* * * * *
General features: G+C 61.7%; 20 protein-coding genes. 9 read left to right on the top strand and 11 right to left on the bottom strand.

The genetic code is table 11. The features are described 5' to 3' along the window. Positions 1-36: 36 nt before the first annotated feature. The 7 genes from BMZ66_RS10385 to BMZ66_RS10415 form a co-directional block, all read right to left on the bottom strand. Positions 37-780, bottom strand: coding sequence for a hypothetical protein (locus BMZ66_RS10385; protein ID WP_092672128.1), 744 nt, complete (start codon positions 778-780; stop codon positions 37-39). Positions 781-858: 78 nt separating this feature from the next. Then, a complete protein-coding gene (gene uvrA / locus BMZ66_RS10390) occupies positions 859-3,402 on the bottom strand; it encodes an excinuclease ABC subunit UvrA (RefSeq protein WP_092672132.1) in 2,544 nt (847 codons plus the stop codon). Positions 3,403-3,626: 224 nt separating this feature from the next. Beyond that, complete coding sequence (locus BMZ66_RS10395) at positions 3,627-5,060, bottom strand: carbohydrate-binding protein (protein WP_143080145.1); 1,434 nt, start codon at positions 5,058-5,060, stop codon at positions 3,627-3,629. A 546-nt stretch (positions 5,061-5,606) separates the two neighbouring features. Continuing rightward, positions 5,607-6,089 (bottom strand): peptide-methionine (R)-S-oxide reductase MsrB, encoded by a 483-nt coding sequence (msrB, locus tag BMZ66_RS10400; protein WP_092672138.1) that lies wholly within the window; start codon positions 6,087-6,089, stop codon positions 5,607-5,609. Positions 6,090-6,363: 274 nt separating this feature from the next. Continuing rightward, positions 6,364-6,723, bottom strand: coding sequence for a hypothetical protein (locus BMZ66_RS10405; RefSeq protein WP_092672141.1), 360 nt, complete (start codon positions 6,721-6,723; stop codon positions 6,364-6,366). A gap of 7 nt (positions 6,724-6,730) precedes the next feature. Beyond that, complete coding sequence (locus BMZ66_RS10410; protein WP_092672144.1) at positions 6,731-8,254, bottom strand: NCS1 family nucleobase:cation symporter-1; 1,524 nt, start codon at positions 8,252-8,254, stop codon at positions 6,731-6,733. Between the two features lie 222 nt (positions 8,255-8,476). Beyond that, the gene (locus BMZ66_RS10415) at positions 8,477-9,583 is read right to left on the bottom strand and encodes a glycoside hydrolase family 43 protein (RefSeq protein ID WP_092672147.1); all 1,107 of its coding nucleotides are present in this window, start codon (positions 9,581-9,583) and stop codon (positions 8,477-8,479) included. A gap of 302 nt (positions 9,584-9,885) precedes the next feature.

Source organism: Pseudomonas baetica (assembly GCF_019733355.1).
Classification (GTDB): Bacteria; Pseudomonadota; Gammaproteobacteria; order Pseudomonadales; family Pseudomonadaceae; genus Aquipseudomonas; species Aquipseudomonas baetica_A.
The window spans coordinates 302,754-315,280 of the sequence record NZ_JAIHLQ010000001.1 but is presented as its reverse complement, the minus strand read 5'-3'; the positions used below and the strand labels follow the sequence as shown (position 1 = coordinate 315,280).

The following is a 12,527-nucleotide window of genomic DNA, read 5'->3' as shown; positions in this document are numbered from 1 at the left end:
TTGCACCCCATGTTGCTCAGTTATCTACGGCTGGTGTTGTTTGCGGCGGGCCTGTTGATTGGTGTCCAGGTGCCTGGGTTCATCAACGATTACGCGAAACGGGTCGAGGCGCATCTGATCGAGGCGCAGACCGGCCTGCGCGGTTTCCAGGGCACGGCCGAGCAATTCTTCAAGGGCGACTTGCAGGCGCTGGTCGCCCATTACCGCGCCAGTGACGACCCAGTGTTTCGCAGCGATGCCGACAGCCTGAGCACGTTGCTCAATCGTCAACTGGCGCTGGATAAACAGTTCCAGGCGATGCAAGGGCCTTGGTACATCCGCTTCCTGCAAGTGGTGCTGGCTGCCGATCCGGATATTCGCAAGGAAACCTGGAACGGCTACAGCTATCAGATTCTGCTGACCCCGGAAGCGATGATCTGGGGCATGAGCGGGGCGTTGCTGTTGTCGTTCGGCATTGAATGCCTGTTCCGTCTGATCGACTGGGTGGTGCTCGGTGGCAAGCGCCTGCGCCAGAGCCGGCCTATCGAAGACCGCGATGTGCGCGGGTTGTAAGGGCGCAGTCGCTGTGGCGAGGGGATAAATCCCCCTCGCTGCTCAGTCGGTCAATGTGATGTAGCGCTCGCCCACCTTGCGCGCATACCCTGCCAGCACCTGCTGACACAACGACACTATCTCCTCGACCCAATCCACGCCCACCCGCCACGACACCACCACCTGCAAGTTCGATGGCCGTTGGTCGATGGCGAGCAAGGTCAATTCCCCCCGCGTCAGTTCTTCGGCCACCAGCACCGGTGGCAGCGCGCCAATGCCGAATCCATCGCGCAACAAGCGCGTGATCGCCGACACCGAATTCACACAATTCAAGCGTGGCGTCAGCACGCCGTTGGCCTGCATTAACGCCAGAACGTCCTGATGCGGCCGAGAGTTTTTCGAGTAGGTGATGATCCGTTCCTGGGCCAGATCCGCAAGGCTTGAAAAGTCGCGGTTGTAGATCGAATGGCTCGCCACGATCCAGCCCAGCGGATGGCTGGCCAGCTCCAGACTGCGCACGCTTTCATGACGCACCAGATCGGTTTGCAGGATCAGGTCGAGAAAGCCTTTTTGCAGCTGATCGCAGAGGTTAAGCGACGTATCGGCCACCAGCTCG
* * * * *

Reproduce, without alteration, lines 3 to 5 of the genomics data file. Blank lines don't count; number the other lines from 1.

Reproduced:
Source organism: Pseudomonas baetica (assembly GCF_019733355.1).
Classification (GTDB): Bacteria; Pseudomonadota; Gammaproteobacteria; order Pseudomonadales; family Pseudomonadaceae; genus Aquipseudomonas; species Aquipseudomonas baetica_A.
The window spans coordinates 302,754-315,280 of the sequence record NZ_JAIHLQ010000001.1 but is presented as its reverse complement, the minus strand read 5'-3'; the positions used below and the strand labels follow the sequence as shown (position 1 = coordinate 315,280).